Chinese first came to California in 1849 attracted by the Gold Rush. Frequently, however, they were forced off their claims by intolerant whites. Rather than enjoy an equal chance in the gold fields, they were often forced to work as servants or in other menial occupations. SOURCE:Head of Auburn Ravine,1852,Gold miners with Chinese laborers,California State Library (912).
The Chinese Miners The Chinese first came to California in 1849. They were often forced off their claims. The Chinese worked as servants and in other menial occupations.
Mining Camps The mining camps were generally: Miserable, squalid, temporary Racism was widespread. Most of the miners were young, unmarried, and unsuccessful. Supplying miners was more reliable business.
The Wilmot Proviso Northern Whigs opposed West expansion on antislavery grounds. Wilmot Proviso caused controversy over new territory slavery. A bitter debate on the Proviso raised serious sectional issues First breakdown of the national party system.
Free-Soil Liberty Party indicated antislavery position in north. The Free-Soil Party focused on stopping spread of slavery. Free-Soilers appealed to northern values of freedom, individualism, racism. They would ban African Americans from new territories.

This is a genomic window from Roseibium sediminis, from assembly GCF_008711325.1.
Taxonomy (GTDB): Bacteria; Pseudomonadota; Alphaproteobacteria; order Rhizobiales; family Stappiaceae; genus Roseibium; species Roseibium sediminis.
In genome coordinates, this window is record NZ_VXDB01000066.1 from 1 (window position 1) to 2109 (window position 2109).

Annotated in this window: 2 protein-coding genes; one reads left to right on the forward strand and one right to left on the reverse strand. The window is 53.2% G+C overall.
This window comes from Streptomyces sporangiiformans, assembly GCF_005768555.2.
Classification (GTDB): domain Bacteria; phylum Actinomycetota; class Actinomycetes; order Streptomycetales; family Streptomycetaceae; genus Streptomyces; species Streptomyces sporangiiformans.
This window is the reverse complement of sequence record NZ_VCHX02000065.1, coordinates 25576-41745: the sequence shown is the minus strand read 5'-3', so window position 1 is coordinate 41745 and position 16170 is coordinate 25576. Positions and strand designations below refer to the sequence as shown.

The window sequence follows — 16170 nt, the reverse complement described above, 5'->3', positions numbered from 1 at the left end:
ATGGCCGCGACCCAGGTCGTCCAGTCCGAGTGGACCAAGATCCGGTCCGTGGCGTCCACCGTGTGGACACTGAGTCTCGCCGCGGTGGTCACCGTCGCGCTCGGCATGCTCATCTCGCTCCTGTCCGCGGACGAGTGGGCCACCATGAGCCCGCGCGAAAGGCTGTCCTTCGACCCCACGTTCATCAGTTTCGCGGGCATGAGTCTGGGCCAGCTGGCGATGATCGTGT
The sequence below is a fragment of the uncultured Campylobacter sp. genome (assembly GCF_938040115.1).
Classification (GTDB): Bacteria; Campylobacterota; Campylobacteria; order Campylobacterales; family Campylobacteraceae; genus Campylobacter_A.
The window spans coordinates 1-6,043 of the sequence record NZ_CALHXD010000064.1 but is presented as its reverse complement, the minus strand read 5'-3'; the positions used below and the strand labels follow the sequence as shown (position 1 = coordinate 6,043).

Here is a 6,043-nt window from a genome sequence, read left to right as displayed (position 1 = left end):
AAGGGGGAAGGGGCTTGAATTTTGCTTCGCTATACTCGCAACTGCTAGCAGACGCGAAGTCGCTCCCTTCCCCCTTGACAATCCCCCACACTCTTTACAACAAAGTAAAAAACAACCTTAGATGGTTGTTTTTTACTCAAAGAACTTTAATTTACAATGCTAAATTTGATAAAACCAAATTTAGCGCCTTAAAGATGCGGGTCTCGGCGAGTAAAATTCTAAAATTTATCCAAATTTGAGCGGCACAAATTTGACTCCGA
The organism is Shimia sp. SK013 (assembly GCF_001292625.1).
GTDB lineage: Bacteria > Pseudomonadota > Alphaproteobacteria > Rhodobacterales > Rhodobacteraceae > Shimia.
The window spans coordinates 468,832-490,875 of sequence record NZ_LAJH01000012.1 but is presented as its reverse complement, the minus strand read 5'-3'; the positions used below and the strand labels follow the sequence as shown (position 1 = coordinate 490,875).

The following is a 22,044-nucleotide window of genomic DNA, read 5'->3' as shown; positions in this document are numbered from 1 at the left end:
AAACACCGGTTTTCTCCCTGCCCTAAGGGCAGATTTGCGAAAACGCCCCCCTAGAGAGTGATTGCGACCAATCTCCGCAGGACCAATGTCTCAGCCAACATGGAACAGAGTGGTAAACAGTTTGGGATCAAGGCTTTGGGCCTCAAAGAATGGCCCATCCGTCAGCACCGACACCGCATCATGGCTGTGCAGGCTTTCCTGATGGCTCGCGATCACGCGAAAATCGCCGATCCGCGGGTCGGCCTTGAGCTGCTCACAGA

In 1848, the Whigs nominated a hero of the Mexican-American War, General ZacharyTaylor, who ran on his military exploits. In this poster, every letter of Taylor’s name is decorated with scenes from the recent war, wich had seized the popular imagination in a way no previous conflict had done.
The Election of 1848 In the election of 1848, candidates discussed their views on the slavery expansion Lewis Cass, the Democrat, favored popular sovereignty. Whig war hero, Zachary Taylor, refused to take a position on the Wilmot Proviso Free-Soil Party ran Martin Van Buren as a spoiler. By taking Democratic votes from Cass, Van Buren helped Taylor win the election. Unfortunately, Taylor died in office.
The Election of 1848 Van Buren siphoned Cass’s voted. Taylor won the election. Taylor died in office. Millard Fillmore becomes 13 th POTUS.